Published Monday, January 7, 2019 5:15PM EST
Last Updated Monday, January 7, 2019 7:36PM EST
A large dirt mound in LaSalle is a public safety risk, an engineering report shows.
The mound has been on Cure-de-Rossi St. since the summer, drawing concern from residents.
“People don’t feel comfortable, don’t feel at ease,” said resident Frances Huot.
The source of the giant pile of rock and dirt is a condo development by Apero Construction just on the other side.
The borough has been reassuring residents that the dirt pile may be an eyesore, but it’s not in any danger of collapsing. An engineering report commissioned by LaSalle, however, said it is urgent to proceed with corrective measures to ensure public safety.
The report was written after a Dec. 22 visit to the site and outlines a long list of issues and risks.
- The mound is far too high
- The angle too steep
- The earth is not compacted as it should be
- The mount is not protected from the elements with a covering
The report also stated there should be a ditch surrounding the mound to capture runoff, as well as cement blocks to keep debris in.
Concordia University civil engineering professor Adel Hanna, who is an expert in soil and foundations at Concordia University, visited the site with CTV.
“This is a dump. This is not an organized embankment,” he said.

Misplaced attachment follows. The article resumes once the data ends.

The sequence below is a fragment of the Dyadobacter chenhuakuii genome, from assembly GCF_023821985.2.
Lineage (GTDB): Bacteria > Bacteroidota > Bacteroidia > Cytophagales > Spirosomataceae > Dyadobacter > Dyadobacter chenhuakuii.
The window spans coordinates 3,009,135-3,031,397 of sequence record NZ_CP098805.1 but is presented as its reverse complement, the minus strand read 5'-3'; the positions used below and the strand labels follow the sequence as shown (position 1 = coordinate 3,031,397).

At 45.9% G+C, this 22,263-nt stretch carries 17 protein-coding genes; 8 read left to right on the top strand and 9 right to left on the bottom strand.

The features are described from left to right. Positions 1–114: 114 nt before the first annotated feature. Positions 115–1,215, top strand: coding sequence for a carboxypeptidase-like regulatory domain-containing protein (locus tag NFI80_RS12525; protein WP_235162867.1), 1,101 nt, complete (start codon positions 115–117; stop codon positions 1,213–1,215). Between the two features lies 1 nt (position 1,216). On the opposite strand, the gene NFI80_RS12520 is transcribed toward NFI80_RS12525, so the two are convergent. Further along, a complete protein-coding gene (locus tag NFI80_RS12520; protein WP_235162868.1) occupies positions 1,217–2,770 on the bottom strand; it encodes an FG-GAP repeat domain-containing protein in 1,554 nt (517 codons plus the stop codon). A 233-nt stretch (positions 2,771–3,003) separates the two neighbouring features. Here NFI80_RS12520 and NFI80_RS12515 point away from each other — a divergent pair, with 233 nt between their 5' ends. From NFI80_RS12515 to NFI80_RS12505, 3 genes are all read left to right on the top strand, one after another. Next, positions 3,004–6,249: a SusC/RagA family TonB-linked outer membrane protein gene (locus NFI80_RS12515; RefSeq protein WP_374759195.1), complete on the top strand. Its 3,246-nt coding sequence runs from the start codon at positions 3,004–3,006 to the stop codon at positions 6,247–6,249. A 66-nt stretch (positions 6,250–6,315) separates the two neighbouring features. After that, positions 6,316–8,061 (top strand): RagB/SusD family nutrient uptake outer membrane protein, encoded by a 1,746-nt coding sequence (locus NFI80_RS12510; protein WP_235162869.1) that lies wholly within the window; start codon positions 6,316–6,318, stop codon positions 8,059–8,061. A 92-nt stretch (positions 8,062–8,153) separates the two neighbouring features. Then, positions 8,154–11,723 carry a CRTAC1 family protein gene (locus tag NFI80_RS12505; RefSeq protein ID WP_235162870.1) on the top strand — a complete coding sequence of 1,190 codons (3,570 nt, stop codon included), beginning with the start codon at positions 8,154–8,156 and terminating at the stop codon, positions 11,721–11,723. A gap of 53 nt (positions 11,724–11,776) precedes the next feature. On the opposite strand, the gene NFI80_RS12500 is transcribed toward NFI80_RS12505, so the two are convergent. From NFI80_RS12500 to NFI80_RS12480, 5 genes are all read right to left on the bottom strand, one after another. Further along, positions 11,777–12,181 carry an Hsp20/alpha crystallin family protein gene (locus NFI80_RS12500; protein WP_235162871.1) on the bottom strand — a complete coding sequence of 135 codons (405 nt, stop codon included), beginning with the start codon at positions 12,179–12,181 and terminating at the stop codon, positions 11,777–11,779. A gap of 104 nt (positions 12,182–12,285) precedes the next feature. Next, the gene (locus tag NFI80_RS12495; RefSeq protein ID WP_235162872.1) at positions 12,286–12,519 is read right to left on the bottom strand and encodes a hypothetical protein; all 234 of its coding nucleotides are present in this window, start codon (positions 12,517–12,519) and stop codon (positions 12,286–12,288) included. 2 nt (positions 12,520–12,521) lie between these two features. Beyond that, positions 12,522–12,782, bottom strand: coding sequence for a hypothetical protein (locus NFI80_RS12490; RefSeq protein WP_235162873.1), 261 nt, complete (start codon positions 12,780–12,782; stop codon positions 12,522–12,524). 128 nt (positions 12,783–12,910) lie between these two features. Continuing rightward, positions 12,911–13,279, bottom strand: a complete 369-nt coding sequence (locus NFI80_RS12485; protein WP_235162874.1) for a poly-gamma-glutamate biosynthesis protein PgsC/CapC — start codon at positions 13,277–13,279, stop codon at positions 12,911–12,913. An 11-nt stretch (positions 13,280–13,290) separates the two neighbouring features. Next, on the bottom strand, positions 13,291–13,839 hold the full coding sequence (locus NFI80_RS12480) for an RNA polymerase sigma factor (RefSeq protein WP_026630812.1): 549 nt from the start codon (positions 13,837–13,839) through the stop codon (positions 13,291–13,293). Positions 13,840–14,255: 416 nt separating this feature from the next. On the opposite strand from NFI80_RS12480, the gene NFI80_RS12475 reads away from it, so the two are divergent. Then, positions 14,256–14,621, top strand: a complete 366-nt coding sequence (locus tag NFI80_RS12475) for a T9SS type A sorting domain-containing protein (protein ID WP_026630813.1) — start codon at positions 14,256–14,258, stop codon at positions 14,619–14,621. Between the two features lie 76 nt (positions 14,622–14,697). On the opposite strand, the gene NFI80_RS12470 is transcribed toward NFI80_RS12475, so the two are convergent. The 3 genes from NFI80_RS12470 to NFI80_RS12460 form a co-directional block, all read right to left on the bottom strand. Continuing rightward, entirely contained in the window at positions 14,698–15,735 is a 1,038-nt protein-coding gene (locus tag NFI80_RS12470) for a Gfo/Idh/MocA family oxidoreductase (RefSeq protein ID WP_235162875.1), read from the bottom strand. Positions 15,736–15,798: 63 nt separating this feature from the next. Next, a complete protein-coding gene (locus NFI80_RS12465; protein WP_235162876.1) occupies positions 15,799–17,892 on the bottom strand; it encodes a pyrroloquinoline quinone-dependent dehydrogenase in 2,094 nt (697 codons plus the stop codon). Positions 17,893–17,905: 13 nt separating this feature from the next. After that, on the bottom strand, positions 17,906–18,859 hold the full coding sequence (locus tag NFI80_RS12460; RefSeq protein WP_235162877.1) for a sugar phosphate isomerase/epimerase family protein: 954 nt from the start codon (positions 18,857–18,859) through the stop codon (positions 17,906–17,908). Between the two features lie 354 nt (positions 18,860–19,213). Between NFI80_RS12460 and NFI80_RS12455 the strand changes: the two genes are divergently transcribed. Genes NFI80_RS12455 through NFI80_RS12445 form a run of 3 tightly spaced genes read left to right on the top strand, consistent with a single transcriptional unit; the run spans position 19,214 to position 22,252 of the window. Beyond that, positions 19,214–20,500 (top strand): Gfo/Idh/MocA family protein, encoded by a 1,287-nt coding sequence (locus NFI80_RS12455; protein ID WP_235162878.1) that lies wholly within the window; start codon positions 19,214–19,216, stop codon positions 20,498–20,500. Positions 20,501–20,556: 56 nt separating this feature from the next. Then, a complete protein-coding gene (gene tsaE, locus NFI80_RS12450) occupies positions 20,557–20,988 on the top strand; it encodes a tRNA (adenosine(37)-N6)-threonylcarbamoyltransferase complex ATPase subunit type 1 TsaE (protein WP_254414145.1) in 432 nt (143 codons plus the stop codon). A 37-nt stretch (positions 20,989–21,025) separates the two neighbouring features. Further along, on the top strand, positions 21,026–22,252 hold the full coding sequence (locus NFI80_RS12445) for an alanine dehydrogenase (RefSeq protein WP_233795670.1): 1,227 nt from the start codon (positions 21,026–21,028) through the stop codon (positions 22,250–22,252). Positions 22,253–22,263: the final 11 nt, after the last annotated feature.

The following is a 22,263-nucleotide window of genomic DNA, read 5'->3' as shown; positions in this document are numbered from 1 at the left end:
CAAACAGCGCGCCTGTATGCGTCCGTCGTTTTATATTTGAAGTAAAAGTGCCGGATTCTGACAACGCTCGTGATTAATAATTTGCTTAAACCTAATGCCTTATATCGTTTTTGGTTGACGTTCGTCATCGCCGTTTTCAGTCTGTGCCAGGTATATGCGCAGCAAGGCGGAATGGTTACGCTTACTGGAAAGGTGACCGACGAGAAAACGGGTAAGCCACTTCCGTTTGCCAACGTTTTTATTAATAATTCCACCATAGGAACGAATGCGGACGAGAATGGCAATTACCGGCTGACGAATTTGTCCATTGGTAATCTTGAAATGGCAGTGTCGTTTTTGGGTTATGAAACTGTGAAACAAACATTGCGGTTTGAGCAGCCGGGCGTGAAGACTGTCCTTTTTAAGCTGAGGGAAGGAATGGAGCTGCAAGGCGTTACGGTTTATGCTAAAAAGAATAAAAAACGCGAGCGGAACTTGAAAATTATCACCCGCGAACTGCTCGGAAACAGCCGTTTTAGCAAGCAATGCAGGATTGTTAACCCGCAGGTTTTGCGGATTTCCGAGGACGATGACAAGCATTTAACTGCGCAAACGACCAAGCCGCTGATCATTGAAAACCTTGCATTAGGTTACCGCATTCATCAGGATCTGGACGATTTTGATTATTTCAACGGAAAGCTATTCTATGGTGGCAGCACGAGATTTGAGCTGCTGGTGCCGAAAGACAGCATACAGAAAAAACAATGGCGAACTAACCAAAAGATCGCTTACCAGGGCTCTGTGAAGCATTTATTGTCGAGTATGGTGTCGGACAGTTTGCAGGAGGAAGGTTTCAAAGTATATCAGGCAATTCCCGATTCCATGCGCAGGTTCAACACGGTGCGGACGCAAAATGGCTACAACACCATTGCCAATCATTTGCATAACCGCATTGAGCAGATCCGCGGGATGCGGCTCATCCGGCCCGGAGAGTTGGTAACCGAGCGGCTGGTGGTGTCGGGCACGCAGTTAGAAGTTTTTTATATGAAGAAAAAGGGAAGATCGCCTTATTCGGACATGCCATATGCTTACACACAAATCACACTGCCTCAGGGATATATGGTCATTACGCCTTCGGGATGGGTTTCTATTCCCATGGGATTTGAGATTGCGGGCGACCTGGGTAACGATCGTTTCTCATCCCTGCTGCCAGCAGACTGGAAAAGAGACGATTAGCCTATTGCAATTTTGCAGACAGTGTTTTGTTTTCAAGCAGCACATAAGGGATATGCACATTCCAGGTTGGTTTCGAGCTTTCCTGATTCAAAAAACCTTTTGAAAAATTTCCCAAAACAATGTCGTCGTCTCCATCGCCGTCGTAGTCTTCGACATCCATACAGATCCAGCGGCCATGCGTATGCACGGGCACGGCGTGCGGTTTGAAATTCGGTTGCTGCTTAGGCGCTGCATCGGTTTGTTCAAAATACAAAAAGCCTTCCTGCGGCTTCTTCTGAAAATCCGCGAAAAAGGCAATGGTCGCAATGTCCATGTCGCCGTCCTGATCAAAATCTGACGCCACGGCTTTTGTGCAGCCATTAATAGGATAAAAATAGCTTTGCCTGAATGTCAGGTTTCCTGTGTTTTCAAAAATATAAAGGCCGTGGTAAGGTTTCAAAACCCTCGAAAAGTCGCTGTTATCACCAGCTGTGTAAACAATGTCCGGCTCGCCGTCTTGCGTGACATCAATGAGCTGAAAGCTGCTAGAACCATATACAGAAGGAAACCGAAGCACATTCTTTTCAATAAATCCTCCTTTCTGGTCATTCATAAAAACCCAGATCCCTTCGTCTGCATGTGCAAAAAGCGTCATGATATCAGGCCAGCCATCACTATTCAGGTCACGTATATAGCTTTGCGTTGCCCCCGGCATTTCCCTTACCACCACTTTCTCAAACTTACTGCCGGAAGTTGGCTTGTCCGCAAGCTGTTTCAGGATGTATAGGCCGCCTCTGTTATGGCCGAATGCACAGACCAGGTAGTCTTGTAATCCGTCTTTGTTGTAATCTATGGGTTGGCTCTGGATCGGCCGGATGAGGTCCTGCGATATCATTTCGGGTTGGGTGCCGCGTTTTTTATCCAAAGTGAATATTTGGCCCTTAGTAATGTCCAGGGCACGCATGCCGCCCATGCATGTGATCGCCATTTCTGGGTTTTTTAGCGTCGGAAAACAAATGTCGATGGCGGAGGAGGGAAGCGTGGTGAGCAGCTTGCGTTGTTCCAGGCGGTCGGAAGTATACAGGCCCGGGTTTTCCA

After reading the engineering report and having a look for himself, he concluded:
“In terms of stability, it’s okay for now until spring. Spring, I would start to be worried. I assume this has to be removed before sometime in the spring,” he said.
If it’s not quickly removed, Hanna said he has serious concerns about flooding from runoff and about the stability of all the debris.
“So what’s inside the mountain? Nobody knows. So if there is some softer material inside, it will cause a slide of the mountain,” he said.
The borough has been saying it has no power to force the developer to do anything, but it now tells CTV it is looking at trying to use its nuisance bylaw to force the developer to act.
The borough said Apero Construction isn’t returning its calls and several calls from CTV News have also gone unanswered.
Huot said the mound has grown over the last few months. Mud and water have flowed from it into residents’ backyards and at least one basement.
“It’s not a pleasant feeling, and I really am worried. I’m sick of having a knot in my stomach every single waking moment. And every time they say it’s going to be plus 2 (Celsius) today, I know it can’t thaw that fast, but it makes me very nervous,” said Huot.
Huot said her insurer told her it wouldn’t cover damage caused by any problems related to the mound.
To ensure the safety of her and her neighbours, she said she’s now considering taking legal action.
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